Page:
But, won’t these big dreams make you sad if you fail? Not at all. Having these near delusional thoughts is the reason to get out of bed. We don’t live life to settle for mediocrity. We are on this planet once, as far as I know. Every day working towards the dream is a good day; a day that isn’t is death.

The worst part is letting dreams die because you never tried.

What now?

At the moment, I’m jobless, living at home, scrounging off my parents, and making no money (yet). As I said, I’m currently living off savings, and my expenses are relatively low. I’m fortunate to be stepping into a part-time role and in a less stressful environment. I will be working 24 hours instead of 40 hours for a marginally higher hourly rate of $50 (yes, I’m a wage worker, which is no less than a title of a “salaried” person).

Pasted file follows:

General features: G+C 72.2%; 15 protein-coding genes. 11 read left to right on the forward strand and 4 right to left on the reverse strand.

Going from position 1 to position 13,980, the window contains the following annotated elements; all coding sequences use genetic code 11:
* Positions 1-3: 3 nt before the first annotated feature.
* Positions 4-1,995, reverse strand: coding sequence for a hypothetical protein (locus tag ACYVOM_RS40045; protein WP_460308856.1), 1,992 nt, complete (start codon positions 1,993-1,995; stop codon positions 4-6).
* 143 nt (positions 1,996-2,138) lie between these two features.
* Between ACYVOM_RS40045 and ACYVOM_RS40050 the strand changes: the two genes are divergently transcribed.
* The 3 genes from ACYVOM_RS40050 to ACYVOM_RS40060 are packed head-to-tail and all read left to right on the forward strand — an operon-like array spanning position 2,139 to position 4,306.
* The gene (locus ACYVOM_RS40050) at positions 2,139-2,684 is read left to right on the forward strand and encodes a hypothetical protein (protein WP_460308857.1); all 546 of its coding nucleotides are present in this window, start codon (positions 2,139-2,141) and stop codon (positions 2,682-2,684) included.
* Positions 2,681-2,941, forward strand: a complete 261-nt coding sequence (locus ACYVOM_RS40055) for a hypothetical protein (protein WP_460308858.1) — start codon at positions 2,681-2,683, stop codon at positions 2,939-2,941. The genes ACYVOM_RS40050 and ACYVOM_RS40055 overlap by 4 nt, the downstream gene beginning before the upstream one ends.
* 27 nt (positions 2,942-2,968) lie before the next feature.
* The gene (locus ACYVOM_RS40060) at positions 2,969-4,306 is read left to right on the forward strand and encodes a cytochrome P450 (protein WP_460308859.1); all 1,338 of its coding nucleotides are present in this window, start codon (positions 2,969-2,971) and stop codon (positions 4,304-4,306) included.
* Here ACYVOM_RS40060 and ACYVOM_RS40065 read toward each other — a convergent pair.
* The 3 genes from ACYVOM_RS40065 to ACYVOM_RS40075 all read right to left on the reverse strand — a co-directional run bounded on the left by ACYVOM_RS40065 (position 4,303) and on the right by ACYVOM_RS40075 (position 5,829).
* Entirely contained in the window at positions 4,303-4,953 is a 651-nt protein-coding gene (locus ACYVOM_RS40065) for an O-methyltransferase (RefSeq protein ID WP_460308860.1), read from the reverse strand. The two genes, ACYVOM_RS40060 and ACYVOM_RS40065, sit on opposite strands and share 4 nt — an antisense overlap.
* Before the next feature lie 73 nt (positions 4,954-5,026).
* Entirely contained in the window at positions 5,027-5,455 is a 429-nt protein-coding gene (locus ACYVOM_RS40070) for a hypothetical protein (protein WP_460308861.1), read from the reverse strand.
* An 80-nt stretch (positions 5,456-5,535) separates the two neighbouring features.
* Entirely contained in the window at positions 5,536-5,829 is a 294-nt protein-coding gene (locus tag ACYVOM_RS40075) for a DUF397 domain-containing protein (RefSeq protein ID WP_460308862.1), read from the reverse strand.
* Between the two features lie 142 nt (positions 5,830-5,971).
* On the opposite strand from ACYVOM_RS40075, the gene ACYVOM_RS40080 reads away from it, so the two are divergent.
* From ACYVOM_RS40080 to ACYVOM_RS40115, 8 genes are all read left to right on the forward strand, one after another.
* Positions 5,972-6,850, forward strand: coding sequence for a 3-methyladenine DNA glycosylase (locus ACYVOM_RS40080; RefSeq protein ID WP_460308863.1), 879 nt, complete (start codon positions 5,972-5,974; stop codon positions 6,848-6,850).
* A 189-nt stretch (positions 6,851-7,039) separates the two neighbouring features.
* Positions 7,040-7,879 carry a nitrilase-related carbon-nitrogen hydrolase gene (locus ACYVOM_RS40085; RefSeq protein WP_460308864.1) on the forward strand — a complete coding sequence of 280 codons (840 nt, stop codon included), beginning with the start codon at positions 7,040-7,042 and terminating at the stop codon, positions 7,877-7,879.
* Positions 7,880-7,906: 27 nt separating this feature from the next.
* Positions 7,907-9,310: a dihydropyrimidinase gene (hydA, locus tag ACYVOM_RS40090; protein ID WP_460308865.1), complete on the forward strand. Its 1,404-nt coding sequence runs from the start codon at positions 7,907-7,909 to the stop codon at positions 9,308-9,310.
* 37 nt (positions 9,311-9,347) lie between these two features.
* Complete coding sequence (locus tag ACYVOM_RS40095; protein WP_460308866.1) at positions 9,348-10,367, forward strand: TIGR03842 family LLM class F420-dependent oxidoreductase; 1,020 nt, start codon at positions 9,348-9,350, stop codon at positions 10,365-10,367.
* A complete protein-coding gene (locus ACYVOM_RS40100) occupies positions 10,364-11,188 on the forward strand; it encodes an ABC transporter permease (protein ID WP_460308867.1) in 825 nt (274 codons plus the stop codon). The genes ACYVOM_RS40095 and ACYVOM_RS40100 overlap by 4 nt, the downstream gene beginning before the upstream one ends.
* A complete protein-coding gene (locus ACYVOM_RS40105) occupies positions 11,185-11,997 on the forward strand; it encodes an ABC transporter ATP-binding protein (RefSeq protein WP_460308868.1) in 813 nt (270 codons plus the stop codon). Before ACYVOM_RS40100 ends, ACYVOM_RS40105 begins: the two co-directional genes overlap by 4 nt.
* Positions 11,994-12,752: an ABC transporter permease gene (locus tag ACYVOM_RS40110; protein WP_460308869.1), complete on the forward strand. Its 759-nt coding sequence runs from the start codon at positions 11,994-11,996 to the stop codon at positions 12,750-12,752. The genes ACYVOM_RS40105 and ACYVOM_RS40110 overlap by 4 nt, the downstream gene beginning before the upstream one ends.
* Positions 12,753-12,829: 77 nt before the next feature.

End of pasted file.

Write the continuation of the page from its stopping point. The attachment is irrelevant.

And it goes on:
The cash I have now is the best-kept liquid. There is a temptation to stuff it into a managed fund or put it somewhere “safe”.

To put it somewhere safe… The scary thing is this is my life savings. They are just numbers to you. But to me, it’s more than digits on a screen.

My life savings represent the daily ritual of attending a job that didn’t provide fulfillment. Dealing with office politics. It represented getting sworn at by my boss. Pushing through every customer’s bad review and complaint. Putting on a smile and remaining stoic, while the “customer is always right”. Having my head held high above subtle racist remarks. All this, my dreams remained unkept while I built another’s.

To see this slowly erode, I’ll admit, is scary. But I should be more fearful when I’m older, regretting what could have been.


You know my financial situation coming up to this point in my life. You know my dreams. You know my goals and plans for the future.

Now, what do you think? Did this inspire you? Are you in a similar situation? Am I shouting success without being successful? Am I crazy? Let me know down below.

Crazy or not, the journey begins.